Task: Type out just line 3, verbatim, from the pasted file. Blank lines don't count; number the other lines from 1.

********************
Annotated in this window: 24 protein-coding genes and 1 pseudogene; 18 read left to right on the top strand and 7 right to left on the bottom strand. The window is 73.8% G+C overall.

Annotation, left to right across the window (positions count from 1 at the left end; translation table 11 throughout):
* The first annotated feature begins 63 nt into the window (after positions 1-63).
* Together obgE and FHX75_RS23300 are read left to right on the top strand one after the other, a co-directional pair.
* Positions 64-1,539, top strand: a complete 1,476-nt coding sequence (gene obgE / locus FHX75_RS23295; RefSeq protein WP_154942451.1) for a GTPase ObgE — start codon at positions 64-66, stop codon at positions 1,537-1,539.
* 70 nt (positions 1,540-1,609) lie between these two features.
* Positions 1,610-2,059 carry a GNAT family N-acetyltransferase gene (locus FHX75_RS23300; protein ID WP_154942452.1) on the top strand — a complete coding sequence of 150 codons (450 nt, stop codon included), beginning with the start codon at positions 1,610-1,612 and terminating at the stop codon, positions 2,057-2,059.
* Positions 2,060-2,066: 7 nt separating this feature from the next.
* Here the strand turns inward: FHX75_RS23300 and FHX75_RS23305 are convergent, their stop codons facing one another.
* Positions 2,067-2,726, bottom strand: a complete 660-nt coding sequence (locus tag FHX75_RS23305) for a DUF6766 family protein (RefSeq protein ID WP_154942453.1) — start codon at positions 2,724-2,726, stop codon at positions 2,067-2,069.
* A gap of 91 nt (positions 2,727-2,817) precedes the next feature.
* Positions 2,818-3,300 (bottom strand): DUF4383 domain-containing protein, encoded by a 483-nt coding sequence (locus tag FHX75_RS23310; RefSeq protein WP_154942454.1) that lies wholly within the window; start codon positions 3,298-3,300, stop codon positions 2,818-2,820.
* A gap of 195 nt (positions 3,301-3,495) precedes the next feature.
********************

* The first annotated feature begins 63 nt into the window (after positions 1-63).